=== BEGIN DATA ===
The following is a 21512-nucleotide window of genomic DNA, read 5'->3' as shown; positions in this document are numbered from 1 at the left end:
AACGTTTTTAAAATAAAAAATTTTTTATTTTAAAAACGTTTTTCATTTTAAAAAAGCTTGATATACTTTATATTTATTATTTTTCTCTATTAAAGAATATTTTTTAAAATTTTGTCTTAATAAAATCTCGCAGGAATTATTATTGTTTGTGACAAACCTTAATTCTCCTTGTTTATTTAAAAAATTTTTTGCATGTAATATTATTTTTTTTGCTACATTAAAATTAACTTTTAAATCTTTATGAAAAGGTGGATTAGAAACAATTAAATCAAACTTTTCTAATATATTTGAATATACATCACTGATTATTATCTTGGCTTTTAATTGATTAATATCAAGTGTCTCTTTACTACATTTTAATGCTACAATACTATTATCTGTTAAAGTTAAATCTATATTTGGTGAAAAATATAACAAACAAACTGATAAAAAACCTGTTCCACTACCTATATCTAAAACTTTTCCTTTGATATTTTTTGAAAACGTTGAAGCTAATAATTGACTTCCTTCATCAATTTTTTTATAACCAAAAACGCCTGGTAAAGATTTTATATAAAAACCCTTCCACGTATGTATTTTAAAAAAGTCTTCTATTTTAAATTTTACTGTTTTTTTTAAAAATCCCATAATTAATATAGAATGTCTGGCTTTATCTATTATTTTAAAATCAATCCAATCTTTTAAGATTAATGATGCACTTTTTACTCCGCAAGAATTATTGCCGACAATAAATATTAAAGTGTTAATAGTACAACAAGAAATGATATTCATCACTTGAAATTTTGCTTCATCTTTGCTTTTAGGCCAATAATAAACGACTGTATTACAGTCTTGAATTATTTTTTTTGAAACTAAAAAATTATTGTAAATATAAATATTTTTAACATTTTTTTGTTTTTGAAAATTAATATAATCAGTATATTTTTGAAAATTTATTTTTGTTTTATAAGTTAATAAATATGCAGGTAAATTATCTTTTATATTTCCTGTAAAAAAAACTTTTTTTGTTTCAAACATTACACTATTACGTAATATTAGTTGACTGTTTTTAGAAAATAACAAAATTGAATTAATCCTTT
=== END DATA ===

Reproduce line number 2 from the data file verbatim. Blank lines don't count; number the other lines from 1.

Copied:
AACGTTTTTAAAATAAAAAATTTTTTATTTTAAAAACGTTTTTCATTTTAAAAAAGCTTGATATACTTTATATTTATTATTTTTCTCTATTAAAGAATATTTTTTAAAATTTTGTCTTAATAAAATCTCGCAGGAATTATTATTGTTTGTGACAAACCTTAATTCTCCTTGTTTATTTAAAAAATTTTTTGCATGTAATATTATTTTTTTTGCTACATTAAAATTAACTTTTAAATCTTTATGAAAAGGTGGATTAGAAACAATTAAATCAAACTTTTCTAATATATTTGAATATACATCACTGATTATTATCTTGGCTTTTAATTGATTAATATCAAGTGTCTCTTTACTACATTTTAATGCTACAATACTATTATCTGTTAAAGTTAAATCTATATTTGGTGAAAAATATAACAAACAAACTGATAAAAAACCTGTTCCACTACCTATATCTAAAACTTTTCCTTTGATATTTTTTGAAAACGTTGAAGCTAATAATTGACTTCCTTCATCAATTTTTTTATAACCAAAAACGCCTGGTAAAGATTTTATATAAAAACCCTTCCACGTATGTATTTTAAAAAAGTCTTCTATTTTAAATTTTACTGTTTTTTTTAAAAATCCCATAATTAATATAGAATGTCTGGCTTTATCTATTATTTTAAAATCAATCCAATCTTTTAAGATTAATGATGCACTTTTTACTCCGCAAGAATTATTGCCGACAATAAATATTAAAGTGTTAATAGTACAACAAGAAATGATATTCATCACTTGAAATTTTGCTTCATCTTTGCTTTTAGGCCAATAATAAACGACTGTATTACAGTCTTGAATTATTTTTTTTGAAACTAAAAAATTATTGTAAATATAAATATTTTTAACATTTTTTTGTTTTTGAAAATTAATATAATCAGTATATTTTTGAAAATTTATTTTTGTTTTATAAGTTAATAAATATGCAGGTAAATTATCTTTTATATTTCCTGTAAAAAAAACTTTTTTTGTTTCAAACATTACACTATTACGTAATATTAGTTGACTGTTTTTAGAAAATAACAAAATTGAATTAATCCTTT